Former Secretary of State Hillary Clinton. Photographer: Andrew Harrer/Bloomberg
Former Secretary of State Hillary Clinton. Photographer: Andrew Harrer/Bloomberg

First, there was "Lincoln," the Steven Spielberg hit about the political ingenuity of a man who was president 150 years ago.

Then, there was "Obama," the spoof at the White House Correspondents' Association dinner, about the man who is president now. ("I mean the guy's already a lame duck," Spielberg says in the clip. "So why wait?")

Heck, why even wait to be president. Now there's "Rodham."

That's right, "Rodham," not "Clinton." The film -- "script," more accurately -- depicts Hillary Rodham in her 20s. Viewers will watch Rodham, the youngest attorney on the House Judiciary Committee, try to balance preparations for the impeachment of Richard Nixon with her long-distance relationship with a charming young man from Arkansas.

Written by Young Il Kim, the screenplay made some waves a few months ago when it earned the No. 4 slot on Hollywood's "Black List," which polls film executives about their favorite scripts. It's still up in the air who will play Hillary -- not Meryl Streep, director James Ponsoldt said in an interview with Politico (perhaps she can play the ghost of Hillary Future).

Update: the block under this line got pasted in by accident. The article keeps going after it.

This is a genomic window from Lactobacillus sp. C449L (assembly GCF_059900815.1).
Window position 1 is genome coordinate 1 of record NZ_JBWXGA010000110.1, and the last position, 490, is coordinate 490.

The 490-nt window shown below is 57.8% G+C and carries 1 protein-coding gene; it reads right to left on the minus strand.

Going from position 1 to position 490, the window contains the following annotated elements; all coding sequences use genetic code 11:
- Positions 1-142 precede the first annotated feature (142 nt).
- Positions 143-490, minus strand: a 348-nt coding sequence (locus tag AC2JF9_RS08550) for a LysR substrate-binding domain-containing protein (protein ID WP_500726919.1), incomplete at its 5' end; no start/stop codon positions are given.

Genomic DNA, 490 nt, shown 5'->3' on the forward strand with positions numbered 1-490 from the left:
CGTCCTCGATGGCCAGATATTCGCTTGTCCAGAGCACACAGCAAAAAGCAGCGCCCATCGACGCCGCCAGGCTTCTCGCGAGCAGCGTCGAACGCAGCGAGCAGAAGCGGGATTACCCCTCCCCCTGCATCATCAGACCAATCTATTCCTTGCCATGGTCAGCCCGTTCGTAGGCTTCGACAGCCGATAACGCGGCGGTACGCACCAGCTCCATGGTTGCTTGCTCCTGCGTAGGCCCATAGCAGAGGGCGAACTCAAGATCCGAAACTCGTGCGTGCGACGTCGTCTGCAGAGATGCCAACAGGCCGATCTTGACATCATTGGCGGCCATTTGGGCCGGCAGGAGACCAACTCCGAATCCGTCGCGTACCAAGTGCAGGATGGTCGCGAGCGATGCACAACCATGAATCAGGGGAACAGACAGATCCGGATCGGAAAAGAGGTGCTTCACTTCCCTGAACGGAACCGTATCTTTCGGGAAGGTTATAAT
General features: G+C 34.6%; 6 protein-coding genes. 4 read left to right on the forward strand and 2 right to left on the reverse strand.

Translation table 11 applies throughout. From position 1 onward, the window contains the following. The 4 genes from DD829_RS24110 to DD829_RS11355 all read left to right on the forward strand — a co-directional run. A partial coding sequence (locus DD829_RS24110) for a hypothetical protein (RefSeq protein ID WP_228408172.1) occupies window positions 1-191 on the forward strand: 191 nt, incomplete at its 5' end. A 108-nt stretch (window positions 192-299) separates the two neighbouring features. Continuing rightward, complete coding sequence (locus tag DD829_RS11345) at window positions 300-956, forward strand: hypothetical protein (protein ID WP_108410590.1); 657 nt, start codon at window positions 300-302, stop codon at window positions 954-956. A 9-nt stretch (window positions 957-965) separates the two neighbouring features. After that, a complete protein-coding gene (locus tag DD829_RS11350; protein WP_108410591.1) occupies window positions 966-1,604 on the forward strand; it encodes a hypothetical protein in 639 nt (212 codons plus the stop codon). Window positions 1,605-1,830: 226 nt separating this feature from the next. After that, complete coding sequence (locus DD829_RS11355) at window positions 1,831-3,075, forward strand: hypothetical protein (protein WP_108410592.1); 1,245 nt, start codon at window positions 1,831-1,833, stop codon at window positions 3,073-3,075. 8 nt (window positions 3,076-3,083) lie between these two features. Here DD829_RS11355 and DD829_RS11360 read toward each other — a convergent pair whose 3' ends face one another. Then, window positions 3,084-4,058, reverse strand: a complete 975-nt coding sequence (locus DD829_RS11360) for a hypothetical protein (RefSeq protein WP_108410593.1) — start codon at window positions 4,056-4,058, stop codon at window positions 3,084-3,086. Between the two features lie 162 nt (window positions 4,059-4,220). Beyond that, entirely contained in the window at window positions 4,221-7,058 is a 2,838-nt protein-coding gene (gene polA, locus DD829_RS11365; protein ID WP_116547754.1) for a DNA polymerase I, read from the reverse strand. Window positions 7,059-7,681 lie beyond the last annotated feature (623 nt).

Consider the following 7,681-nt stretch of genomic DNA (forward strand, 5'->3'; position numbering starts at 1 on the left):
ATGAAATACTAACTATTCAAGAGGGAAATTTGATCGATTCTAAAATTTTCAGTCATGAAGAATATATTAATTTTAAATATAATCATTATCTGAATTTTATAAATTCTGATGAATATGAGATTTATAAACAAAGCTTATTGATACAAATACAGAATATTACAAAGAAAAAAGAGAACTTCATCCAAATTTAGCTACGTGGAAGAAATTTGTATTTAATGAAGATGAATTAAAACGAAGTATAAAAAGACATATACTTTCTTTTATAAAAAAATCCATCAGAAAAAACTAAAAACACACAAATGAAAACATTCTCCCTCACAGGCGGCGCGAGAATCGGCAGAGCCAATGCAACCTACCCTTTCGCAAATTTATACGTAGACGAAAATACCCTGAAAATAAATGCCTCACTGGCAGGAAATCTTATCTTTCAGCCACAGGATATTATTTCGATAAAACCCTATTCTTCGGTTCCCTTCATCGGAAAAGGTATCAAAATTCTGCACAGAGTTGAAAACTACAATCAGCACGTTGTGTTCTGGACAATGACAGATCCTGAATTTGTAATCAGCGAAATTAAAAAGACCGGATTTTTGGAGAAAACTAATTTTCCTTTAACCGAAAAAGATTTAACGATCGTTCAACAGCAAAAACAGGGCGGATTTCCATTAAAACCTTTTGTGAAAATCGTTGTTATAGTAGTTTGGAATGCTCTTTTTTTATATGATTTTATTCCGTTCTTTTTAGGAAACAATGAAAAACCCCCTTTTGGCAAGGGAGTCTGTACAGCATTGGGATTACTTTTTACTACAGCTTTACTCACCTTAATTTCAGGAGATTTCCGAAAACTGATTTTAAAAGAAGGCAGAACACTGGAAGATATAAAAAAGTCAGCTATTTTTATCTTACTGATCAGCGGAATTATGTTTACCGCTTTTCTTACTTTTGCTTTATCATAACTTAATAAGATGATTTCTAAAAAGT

Those involved insist the movie is not about politics. “There’s no official release date yet, but I’m thinking sometime within the next couple of years — 2016 or before,” said Ponsoldt, whose father worked in the Justice Department in the period the film covers. “The timing has nothing to do with presidential election cycles, it’s just the cycle of the movie.”

That's right: 2016 is just a number.

“I think if you strip away all the polarizing politics, at her core she’s still that person who genuinely cares for people without a voice,” Kim told the New York Daily News back in January. “I wanted to capture the moment before she loses that innocence."

In reminding America of Hillary's bright future -- even before she added Clinton to her name -- it may also point out that perhaps she sacrificed something when she married. Something she might get back, around, say, 2016.

(Zara Kessler is an assistant editor and producer for Bloomberg View. Follow her on Twitter.)